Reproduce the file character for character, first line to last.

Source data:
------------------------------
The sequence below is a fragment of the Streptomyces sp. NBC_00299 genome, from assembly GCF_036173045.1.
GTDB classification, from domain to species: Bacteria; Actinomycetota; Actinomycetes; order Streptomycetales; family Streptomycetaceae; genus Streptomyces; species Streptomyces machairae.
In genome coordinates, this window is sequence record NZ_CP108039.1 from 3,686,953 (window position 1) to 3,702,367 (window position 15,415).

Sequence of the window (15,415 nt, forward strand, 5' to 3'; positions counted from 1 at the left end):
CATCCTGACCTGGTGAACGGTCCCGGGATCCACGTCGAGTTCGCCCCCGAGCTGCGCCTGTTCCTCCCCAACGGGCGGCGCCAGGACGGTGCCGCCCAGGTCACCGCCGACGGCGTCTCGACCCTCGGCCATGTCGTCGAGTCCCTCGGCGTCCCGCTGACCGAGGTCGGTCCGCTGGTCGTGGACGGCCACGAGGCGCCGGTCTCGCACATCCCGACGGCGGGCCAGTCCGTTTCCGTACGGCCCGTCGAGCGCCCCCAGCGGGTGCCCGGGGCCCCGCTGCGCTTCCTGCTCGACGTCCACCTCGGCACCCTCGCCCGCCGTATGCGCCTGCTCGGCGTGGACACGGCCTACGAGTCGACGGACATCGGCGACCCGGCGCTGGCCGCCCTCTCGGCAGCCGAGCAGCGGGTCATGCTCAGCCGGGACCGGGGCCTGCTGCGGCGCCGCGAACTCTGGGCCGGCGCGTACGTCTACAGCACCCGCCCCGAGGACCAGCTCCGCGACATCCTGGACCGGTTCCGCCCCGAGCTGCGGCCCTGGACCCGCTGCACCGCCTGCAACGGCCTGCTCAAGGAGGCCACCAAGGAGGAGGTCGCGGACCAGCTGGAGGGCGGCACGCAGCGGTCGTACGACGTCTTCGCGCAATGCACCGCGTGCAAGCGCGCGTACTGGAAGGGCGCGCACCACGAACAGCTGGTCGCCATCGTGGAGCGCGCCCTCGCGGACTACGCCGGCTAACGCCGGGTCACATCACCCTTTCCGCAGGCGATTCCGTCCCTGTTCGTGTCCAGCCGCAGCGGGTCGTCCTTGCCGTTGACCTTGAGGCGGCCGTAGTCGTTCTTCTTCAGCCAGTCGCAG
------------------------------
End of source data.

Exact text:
The sequence below is a fragment of the Streptomyces sp. NBC_00299 genome, from assembly GCF_036173045.1.
GTDB classification, from domain to species: Bacteria; Actinomycetota; Actinomycetes; order Streptomycetales; family Streptomycetaceae; genus Streptomyces; species Streptomyces machairae.
In genome coordinates, this window is sequence record NZ_CP108039.1 from 3,686,953 (window position 1) to 3,702,367 (window position 15,415).

Sequence of the window (15,415 nt, forward strand, 5' to 3'; positions counted from 1 at the left end):
CATCCTGACCTGGTGAACGGTCCCGGGATCCACGTCGAGTTCGCCCCCGAGCTGCGCCTGTTCCTCCCCAACGGGCGGCGCCAGGACGGTGCCGCCCAGGTCACCGCCGACGGCGTCTCGACCCTCGGCCATGTCGTCGAGTCCCTCGGCGTCCCGCTGACCGAGGTCGGTCCGCTGGTCGTGGACGGCCACGAGGCGCCGGTCTCGCACATCCCGACGGCGGGCCAGTCCGTTTCCGTACGGCCCGTCGAGCGCCCCCAGCGGGTGCCCGGGGCCCCGCTGCGCTTCCTGCTCGACGTCCACCTCGGCACCCTCGCCCGCCGTATGCGCCTGCTCGGCGTGGACACGGCCTACGAGTCGACGGACATCGGCGACCCGGCGCTGGCCGCCCTCTCGGCAGCCGAGCAGCGGGTCATGCTCAGCCGGGACCGGGGCCTGCTGCGGCGCCGCGAACTCTGGGCCGGCGCGTACGTCTACAGCACCCGCCCCGAGGACCAGCTCCGCGACATCCTGGACCGGTTCCGCCCCGAGCTGCGGCCCTGGACCCGCTGCACCGCCTGCAACGGCCTGCTCAAGGAGGCCACCAAGGAGGAGGTCGCGGACCAGCTGGAGGGCGGCACGCAGCGGTCGTACGACGTCTTCGCGCAATGCACCGCGTGCAAGCGCGCGTACTGGAAGGGCGCGCACCACGAACAGCTGGTCGCCATCGTGGAGCGCGCCCTCGCGGACTACGCCGGCTAACGCCGGGTCACATCACCCTTTCCGCAGGCGATTCCGTCCCTGTTCGTGTCCAGCCGCAGCGGGTCGTCCTTGCCGTTGACCTTGAGGCGGCCGTAGTCGTTCTTCTTCAGCCAGTCGCAG